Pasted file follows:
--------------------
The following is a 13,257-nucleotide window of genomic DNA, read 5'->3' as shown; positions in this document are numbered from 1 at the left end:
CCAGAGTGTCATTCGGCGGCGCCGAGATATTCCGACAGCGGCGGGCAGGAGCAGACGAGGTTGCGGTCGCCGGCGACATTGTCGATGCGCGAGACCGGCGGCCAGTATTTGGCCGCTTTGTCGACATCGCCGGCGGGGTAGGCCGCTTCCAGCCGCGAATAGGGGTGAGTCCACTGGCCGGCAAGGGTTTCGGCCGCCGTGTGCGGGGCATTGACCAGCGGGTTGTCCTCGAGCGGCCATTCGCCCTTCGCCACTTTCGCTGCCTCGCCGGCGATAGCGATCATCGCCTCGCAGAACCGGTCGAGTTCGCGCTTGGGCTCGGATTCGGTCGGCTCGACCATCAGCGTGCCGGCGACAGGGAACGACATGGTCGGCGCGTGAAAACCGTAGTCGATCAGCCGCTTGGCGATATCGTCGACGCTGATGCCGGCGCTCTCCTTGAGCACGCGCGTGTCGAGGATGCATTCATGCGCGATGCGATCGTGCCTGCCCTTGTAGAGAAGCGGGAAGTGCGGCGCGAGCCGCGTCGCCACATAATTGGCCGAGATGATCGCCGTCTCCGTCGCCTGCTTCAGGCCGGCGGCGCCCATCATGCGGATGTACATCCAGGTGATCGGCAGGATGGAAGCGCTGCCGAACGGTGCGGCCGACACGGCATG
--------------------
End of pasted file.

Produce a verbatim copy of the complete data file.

The following is a 13,257-nucleotide window of genomic DNA, read 5'->3' as shown; positions in this document are numbered from 1 at the left end:
CCAGAGTGTCATTCGGCGGCGCCGAGATATTCCGACAGCGGCGGGCAGGAGCAGACGAGGTTGCGGTCGCCGGCGACATTGTCGATGCGCGAGACCGGCGGCCAGTATTTGGCCGCTTTGTCGACATCGCCGGCGGGGTAGGCCGCTTCCAGCCGCGAATAGGGGTGAGTCCACTGGCCGGCAAGGGTTTCGGCCGCCGTGTGCGGGGCATTGACCAGCGGGTTGTCCTCGAGCGGCCATTCGCCCTTCGCCACTTTCGCTGCCTCGCCGGCGATAGCGATCATCGCCTCGCAGAACCGGTCGAGTTCGCGCTTGGGCTCGGATTCGGTCGGCTCGACCATCAGCGTGCCGGCGACAGGGAACGACATGGTCGGCGCGTGAAAACCGTAGTCGATCAGCCGCTTGGCGATATCGTCGACGCTGATGCCGGCGCTCTCCTTGAGCACGCGCGTGTCGAGGATGCATTCATGCGCGATGCGATCGTGCCTGCCCTTGTAGAGAAGCGGGAAGTGCGGCGCGAGCCGCGTCGCCACATAATTGGCCGAGATGATCGCCGTCTCCGTCGCCTGCTTCAGGCCGGCGGCGCCCATCATGCGGATGTACATCCAGGTGATCGGCAGGATGGAAGCGCTGCCGAACGGTGCGGCCGACACGGCATG